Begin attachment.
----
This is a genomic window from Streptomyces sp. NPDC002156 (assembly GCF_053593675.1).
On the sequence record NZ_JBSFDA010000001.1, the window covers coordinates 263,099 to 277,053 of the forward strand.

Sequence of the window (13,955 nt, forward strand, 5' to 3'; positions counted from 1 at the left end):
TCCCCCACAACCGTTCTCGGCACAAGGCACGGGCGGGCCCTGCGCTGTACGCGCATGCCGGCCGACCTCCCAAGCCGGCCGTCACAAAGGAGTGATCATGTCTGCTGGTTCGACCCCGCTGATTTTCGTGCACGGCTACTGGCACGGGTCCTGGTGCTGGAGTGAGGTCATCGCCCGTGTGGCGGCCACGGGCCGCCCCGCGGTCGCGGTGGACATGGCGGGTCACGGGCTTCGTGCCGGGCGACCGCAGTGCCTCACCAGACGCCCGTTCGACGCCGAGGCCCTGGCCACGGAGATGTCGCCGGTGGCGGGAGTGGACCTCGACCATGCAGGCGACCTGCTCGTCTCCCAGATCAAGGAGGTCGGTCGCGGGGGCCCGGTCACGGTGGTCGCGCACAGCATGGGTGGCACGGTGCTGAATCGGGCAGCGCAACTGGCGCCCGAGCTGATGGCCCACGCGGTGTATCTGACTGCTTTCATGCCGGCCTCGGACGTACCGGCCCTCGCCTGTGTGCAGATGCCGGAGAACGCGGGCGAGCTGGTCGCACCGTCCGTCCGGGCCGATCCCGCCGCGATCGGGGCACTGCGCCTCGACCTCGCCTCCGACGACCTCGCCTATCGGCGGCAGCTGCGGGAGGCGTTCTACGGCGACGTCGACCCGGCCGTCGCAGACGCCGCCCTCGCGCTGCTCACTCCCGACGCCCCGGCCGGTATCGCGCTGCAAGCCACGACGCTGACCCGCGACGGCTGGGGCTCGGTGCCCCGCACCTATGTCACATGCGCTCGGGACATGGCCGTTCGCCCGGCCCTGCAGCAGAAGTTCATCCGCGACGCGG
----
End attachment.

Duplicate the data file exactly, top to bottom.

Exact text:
This is a genomic window from Streptomyces sp. NPDC002156 (assembly GCF_053593675.1).
On the sequence record NZ_JBSFDA010000001.1, the window covers coordinates 263,099 to 277,053 of the forward strand.

Sequence of the window (13,955 nt, forward strand, 5' to 3'; positions counted from 1 at the left end):
TCCCCCACAACCGTTCTCGGCACAAGGCACGGGCGGGCCCTGCGCTGTACGCGCATGCCGGCCGACCTCCCAAGCCGGCCGTCACAAAGGAGTGATCATGTCTGCTGGTTCGACCCCGCTGATTTTCGTGCACGGCTACTGGCACGGGTCCTGGTGCTGGAGTGAGGTCATCGCCCGTGTGGCGGCCACGGGCCGCCCCGCGGTCGCGGTGGACATGGCGGGTCACGGGCTTCGTGCCGGGCGACCGCAGTGCCTCACCAGACGCCCGTTCGACGCCGAGGCCCTGGCCACGGAGATGTCGCCGGTGGCGGGAGTGGACCTCGACCATGCAGGCGACCTGCTCGTCTCCCAGATCAAGGAGGTCGGTCGCGGGGGCCCGGTCACGGTGGTCGCGCACAGCATGGGTGGCACGGTGCTGAATCGGGCAGCGCAACTGGCGCCCGAGCTGATGGCCCACGCGGTGTATCTGACTGCTTTCATGCCGGCCTCGGACGTACCGGCCCTCGCCTGTGTGCAGATGCCGGAGAACGCGGGCGAGCTGGTCGCACCGTCCGTCCGGGCCGATCCCGCCGCGATCGGGGCACTGCGCCTCGACCTCGCCTCCGACGACCTCGCCTATCGGCGGCAGCTGCGGGAGGCGTTCTACGGCGACGTCGACCCGGCCGTCGCAGACGCCGCCCTCGCGCTGCTCACTCCCGACGCCCCGGCCGGTATCGCGCTGCAAGCCACGACGCTGACCCGCGACGGCTGGGGCTCGGTGCCCCGCACCTATGTCACATGCGCTCGGGACATGGCCGTTCGCCCGGCCCTGCAGCAGAAGTTCATCCGCGACGCGG